There seems to have actually been a lot of care put into this transfer, as the movie looks particularly great on this DVD, with very little grain or any signs of wear and tear whatsoever. The colors are very bright and the picture pristine all the way through. The film is presented in Anamorphic Widescreen with an aspect ratio of 1.77:1.
The Audio track is presented in Dolby Digital 5.1 is just as good, with George Harrison’s soundtrack getting a very nice presentation. There’s a good balance between music and dialogue here with no distortion to be heard.
SPECIAL FEATURES: Commentary, Featurettes, and Trailers.
Fans Unite! Commentary – This track feature 5-6 Madonna fans looking back on this film and their experiences with it over the years. Some are actually pretty hard on this movie, saying that it basically sunk Madonna’s movie career, and others are more supportive. There’s not much insight here, but fans will probably have fun listening to this track.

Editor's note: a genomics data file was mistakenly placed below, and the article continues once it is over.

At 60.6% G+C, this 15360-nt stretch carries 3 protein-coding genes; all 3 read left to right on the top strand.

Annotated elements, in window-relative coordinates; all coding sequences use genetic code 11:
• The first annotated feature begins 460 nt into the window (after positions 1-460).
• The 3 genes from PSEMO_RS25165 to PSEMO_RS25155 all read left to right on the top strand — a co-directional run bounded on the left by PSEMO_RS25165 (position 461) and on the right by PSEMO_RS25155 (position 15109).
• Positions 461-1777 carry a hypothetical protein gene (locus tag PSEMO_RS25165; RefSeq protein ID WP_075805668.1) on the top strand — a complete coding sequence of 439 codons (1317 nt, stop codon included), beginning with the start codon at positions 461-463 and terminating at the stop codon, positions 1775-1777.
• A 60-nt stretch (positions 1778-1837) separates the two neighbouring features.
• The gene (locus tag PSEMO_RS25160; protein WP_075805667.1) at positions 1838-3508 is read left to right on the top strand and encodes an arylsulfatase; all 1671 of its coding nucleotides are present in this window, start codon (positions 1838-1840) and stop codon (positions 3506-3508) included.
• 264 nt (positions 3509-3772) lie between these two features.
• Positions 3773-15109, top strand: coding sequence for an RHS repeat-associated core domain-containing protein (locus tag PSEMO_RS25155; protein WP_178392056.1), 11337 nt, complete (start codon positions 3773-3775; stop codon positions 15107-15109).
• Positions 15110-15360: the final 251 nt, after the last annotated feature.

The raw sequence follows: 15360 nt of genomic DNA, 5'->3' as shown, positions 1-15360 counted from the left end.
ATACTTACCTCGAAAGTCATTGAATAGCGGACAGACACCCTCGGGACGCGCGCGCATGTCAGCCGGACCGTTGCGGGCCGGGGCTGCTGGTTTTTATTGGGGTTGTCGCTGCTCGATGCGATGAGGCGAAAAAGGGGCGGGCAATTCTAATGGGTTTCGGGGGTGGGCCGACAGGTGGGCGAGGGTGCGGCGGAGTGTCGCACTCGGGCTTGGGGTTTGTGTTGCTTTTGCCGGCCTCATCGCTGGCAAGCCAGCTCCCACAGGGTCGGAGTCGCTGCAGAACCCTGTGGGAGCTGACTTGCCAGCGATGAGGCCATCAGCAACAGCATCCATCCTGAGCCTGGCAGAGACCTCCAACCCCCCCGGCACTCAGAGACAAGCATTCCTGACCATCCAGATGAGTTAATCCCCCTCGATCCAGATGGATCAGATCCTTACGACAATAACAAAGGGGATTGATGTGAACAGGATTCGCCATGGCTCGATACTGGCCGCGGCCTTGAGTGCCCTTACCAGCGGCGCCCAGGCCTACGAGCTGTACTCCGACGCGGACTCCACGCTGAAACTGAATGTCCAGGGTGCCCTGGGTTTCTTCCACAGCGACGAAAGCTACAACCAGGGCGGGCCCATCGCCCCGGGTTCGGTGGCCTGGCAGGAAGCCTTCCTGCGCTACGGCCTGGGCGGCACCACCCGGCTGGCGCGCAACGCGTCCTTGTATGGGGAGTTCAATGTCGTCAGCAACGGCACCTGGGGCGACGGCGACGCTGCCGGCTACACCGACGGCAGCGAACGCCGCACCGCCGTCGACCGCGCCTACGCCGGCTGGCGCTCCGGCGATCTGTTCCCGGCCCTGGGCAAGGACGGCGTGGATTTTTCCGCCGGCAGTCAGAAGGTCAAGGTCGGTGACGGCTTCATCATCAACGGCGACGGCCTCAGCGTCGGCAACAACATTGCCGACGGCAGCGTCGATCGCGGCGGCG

Lights, Camera, Shanghai! – This Featurette goes about 11 minutes and mostly features Clyde Kusatsu discussing his experiences on the movie. He isn’t very positive about the film, but has some interesting insights into the production, as well as his time in Hong Kong filming the picture as well.
Madonna: 1986 – Nina Blackwood, Ted Casablanca, and a scary-looking Melissa Rivers look at Madonna’s career at the time as well as impressions on the movie itself. This goes for about 8 minutes and is mildly interesting.
I Love Shanghai Surprise! – The weirdest extra on this disc is this one, which goes about 15 minutes and basically has some B-List celebrities and comedians riffing on the movie in a similar fashion to VHI-1’s I Love the 80’s show. This is mildly amusing for a while, but overall, it’s kind of mean and may only end up making fans of the movie really angry.
|The DVD Lounge’s Ratings for Shanghai Surprise
||RATING(OUT OF 10)
||4(NOT AN AVERAGE)|
The Inside Pulse
While the movie is just as bad as I remember, I’m perplexed why Lionsgate would put certain features on this disc that talk about just how bad this movie is. This is an odd mix of a DVD that includes scathing insight, as well as hero worship for the film’s star. Just an odd experience overall.